Dancing Barry lives here now, operating under the name Magic Barry but working the same act at Charlotte Coliseum that made him an attraction around the Forum in the '80s. Same guy, different place.
So is Cedric Ceballos for the Lakers in the spring of '96. Same guy, though maybe humbled by the hard-line treatment from teammates, but operating from a different place: the bench.
That was his role again Tuesday night, but this time he looked like the Ceballos of old, proving very effective inside and leading the offense. He did it well enough to score a game-high 35 points on 14-for-22 shooting and grab 11 rebounds in 35 minutes, but that could only keep the Lakers close while they combined to shoot 37.2% in a 102-97 loss to the Charlotte Hornets before 24,042.
It was Ceballos' second-biggest offensive performance of the season, behind only the 38-point effort Nov. 21 against Portland. But compared to recent events, it was a huge show- ing that provided the Lakers with a bright spot, even as their four-game winning streak came to an end. It was the first real sign of what kind of impact he can have as a reserve now that it has become apparent he will probably finish the season in that role.
"Cedric has already proven before in his career that he can be a tremendous player coming off the bench," Coach Del Harris said, referring to Ceballos' time with the Phoenix Suns. "He put a stamp on that tonight. He was tremendous."
Ceballos lost his job as the starting small forward to Magic Johnson--who didn't want it in the first place--by going AWOL for four days and two games. When he returned for the first leg on this six-game Eastern swing, Harris kept him on the bench.
By the end of the second game, after impressive victories over Orlando and Miami, Harris had no intention of giving Ceballos his job back and shaking up the lineup again. He would be a sixth man, not The Man.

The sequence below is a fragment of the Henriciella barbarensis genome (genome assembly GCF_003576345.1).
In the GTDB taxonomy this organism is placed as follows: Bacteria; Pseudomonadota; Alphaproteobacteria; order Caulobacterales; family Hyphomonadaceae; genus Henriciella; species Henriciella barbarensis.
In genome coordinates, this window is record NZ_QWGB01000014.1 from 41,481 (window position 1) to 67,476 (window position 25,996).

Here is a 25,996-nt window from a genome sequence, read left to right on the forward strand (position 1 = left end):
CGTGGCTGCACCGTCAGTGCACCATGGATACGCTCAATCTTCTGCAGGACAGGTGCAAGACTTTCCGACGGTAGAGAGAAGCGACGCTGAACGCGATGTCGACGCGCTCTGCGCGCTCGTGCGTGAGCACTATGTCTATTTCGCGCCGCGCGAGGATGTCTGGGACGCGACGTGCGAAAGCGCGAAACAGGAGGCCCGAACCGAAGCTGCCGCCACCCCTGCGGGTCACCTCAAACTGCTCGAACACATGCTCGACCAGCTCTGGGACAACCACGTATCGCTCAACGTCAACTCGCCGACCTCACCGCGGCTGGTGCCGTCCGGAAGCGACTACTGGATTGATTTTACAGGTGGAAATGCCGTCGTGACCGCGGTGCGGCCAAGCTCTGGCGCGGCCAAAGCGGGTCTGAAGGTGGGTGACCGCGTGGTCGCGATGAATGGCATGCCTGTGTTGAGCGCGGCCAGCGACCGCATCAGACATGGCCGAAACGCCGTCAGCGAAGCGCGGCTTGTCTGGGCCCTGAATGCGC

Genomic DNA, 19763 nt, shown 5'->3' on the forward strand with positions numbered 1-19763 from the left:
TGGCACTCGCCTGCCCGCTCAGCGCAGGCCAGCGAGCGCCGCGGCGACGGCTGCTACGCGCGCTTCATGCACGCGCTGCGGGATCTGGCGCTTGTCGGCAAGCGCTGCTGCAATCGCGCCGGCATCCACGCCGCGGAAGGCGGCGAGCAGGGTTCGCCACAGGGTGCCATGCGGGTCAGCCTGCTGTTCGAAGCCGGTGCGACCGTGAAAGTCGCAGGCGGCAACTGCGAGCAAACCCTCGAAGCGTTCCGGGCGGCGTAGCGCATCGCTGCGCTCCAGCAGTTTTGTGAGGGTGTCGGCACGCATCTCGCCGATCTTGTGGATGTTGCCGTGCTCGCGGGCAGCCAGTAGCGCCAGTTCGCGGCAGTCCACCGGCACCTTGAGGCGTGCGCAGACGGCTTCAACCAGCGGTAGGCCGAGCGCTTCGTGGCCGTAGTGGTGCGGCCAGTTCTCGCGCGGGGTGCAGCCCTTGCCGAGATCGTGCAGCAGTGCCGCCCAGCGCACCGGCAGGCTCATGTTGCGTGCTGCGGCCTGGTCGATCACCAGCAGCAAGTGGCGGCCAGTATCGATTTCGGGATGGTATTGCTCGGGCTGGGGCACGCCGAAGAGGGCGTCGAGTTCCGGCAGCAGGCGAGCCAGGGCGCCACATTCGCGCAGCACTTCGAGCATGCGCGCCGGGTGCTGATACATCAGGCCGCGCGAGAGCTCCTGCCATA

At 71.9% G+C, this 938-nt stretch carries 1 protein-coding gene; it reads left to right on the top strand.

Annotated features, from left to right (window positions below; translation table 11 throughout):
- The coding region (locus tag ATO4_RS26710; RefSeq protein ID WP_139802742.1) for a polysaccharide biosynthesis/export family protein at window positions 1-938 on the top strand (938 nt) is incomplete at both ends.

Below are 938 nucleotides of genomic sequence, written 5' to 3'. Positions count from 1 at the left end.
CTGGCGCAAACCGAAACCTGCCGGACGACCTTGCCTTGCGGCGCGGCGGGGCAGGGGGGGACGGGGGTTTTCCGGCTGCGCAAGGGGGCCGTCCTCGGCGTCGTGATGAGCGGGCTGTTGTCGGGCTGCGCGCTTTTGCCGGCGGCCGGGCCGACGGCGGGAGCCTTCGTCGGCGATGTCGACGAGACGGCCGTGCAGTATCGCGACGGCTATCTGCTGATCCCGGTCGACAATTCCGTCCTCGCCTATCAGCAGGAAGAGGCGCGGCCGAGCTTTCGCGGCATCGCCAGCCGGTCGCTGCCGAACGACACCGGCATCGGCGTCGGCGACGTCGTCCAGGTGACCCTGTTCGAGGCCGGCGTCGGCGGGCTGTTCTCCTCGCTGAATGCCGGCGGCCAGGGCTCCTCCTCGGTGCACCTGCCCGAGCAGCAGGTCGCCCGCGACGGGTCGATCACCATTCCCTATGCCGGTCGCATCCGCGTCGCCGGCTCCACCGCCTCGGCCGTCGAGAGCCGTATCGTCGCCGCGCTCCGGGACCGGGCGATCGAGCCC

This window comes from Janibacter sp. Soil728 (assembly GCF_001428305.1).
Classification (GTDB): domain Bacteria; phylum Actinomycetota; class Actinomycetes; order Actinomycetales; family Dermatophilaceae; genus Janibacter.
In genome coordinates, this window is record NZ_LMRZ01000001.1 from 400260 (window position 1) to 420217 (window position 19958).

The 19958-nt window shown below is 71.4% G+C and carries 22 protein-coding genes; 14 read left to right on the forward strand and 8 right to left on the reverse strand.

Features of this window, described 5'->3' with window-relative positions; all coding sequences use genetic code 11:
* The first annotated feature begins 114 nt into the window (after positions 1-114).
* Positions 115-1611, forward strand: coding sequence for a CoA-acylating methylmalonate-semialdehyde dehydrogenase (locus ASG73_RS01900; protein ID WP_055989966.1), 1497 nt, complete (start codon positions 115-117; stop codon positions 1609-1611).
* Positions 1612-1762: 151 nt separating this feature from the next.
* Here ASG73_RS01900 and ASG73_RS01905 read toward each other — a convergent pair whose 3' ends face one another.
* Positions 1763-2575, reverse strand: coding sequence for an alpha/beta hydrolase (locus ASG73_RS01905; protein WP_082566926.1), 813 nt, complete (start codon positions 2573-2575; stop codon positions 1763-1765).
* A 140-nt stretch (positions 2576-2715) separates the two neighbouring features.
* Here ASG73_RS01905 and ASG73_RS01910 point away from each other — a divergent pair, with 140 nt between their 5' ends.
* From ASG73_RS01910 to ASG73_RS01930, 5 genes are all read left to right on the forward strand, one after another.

Through the first four games of the trip, Ceballos averaged 10 points, 4.8 rebounds and 19.3 minutes and shot 48.5%, all significant drops from his season-long numbers. The outside shot, never a strength to begin with, seemed to have no rhythm, although he disagrees with such a notion. After reaching double figures in scoring in 67 consecutive outings, he had failed to score 10 points four of eight times, going back to when he was starting.
At least the wounds were healing. Teammates treated him as one of their own on the court, even though some were still angry and wondering why he wouldn't address the team about walking out. That final step came Thursday evening, almost four full days after returning, in the strangest of places: a bus parked in the driveway of the hotel in Atlanta.
The Lakers had just flown in from Miami and were about to check in at the next stop. Coaches and staff disembarked, but the players remained. Ceballos talked for only a couple minutes, but that was all it took. He apologized and seemed to mean it, and the episode drifted more into the past tense.
Then came Tuesday, with the Lakers looking to avenge a distraction-filled home loss to the Hornets from eight days earlier, the night Ceballos re-appeared but did not play. He scored 10 points in the final five minutes of the third quarter, three times grabbing an offensive rebound and going right back up for a lay-in.
Then he made a 17-footer, finished a fast break with a driving layup and scored again inside after a pass from Elden Campbell. Sedale Threatt made two free throws, but Ceballos stepped up again, missing a layup but putting his own miss back in. By the time the streak was over, Ceballos had scored 20 of the Lakers' 27 points.
"I was already back," he said. "Maybe the more minutes I played, the better I got, more back in sync."
He's more like the offensive spark off the bench the Lakers need him to become on a consistent basis, a role that comes a season after he made the all-star game. It's a role he insists he does not mind.
"Not at all," Ceballos said. "It's not a situation where it was taken away. I had made a mistake. The mistake was unfortunate, but you've got to stay within the system."
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Tracking Magic Johnson's comeback
Min. FG FT Pts. Reb. Ast. 38 0-4 (.000) 10-11 (.909) 10 6 10
Min. FG% FT% Pts. Reb. Ast. 30.0 .479 .867 15.3 5.7 7.0
Min. FG% FT% Pts. Reb. Ast. 36.9 .521 .848 19.7 7.3 11.4
Career averages before comeback
LAKERS BEFORE MAGIC: 24-18 (.571)
LAKERS WITH MAGIC: 21-8 (.721)